Our journey from here was not on the map, and done on a whim, we picked a direction, revved the engine, and were soon out of the main square, driving through remote towns being looked at by local people wondering what a couple of gringos were doing out here, and where they were going.
“Chamula is the other way!”, I imagined them thinking.
We climbed mountain passes and stared out at beautiful vistas, occasionally checking the phone GPS, only to find out we had missed yet another turning to get back to San Cristobal. We stopped at a little restaurant and a fork in the road, noshed down ok-ish tacos (while watching ridiculously good looking food being served to the locals who obviously knew what to choose on the menu, shouldn’t have played it safe with the tacos!), and made the decision that rather than follow the signs home, and probably cover ground we had already covered, we would take the barely marked route on my offline phone map and see something different. It was the right choice, but occasionally seemed like it might end with us driving through the dark and freezing cold in search of another road home.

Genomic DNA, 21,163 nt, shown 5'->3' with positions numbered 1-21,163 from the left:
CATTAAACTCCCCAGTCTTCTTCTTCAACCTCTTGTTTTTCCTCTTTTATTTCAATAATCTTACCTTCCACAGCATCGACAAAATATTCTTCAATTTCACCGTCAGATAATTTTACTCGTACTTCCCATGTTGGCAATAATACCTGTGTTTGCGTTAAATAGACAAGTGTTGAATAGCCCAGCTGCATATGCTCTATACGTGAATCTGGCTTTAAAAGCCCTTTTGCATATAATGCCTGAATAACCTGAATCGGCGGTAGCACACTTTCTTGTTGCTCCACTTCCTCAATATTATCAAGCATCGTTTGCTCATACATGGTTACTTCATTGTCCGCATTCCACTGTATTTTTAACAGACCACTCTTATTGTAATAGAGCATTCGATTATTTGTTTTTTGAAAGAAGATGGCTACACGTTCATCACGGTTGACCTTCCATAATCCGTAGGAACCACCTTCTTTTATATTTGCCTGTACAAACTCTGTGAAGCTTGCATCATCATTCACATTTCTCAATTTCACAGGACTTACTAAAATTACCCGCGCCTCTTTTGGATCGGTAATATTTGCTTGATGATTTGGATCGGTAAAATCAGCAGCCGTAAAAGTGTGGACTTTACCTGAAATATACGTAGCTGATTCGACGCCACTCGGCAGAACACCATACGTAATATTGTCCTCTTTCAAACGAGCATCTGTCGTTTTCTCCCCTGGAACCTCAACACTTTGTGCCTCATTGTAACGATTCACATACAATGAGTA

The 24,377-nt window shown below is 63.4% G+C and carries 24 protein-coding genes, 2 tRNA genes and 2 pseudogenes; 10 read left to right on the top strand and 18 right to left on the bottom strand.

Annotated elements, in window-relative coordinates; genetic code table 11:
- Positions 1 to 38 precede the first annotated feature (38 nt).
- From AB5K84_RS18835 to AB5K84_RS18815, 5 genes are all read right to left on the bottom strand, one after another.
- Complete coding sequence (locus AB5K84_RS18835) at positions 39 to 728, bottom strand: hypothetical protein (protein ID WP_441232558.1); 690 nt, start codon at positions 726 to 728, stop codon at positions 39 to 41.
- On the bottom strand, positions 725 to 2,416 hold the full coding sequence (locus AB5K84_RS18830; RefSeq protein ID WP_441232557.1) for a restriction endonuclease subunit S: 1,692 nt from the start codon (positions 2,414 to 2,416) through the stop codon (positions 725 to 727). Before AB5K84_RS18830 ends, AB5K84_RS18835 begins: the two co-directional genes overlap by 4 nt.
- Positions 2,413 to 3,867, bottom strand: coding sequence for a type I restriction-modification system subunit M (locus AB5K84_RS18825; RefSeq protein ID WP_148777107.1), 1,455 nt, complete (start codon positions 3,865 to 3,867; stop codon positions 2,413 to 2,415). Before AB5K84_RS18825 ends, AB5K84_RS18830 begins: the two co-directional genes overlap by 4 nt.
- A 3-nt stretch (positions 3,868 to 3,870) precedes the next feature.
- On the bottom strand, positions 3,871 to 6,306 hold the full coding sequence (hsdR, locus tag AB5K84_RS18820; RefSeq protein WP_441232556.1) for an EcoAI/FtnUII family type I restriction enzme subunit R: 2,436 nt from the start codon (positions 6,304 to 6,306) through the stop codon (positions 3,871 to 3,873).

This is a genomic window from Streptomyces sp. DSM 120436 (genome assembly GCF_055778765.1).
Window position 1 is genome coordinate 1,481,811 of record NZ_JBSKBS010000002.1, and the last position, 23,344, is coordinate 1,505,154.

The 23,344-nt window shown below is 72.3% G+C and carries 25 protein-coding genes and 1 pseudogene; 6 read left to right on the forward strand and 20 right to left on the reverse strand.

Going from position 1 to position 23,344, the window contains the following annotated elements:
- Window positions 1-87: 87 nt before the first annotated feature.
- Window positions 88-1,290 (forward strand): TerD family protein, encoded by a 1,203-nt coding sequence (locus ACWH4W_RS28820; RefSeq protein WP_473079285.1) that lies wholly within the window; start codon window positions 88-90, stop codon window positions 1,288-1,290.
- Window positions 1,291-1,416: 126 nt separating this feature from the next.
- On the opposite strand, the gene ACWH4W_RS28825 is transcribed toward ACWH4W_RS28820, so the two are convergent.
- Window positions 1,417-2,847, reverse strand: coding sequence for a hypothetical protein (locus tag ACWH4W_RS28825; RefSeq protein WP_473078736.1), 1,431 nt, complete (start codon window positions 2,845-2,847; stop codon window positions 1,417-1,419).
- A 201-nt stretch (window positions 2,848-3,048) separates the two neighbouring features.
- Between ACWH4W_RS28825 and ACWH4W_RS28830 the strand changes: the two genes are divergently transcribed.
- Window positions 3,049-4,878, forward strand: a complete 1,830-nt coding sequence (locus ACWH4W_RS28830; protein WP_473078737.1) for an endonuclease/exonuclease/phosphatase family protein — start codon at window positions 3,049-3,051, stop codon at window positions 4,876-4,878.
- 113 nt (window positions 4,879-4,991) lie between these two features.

We drove through less and less developed roadways, eventually struggling on our little scooter across rocky gravel roads, Sarah having to get off the bike because the wheels kept rolling around, nearly pitching us from its seat. Fortunately the roads eventually improved, and we drove past a few work gangs responsible for the pleasant drive of future journeymen, laughing at/with us as we struggled through and around their workmanship.
We eventually made it back to San Cristobel after about 5 hours of scootering, we had enjoyed ups, downs, back roads, forward roads, dirt roads, gravel roads, smiling people, questioning people, traditional dress, overalls, mud houses, modern houses, hills, valleys, freezing cold, cloudy skies, dead chickens, live dogs, lots of churches, and a sore ass.
Most of all, we got to experience the real San Cristobel and surrounds, away from the tourists and street sellers (although this is arguably the real San Cristobel these days), and to see the modern lives of local people play themselves out away from prying eyes, we got to have an adventure, and we got to do it in our own time, and our own way.
I still miss Playa, but this was pretty cool to 🙂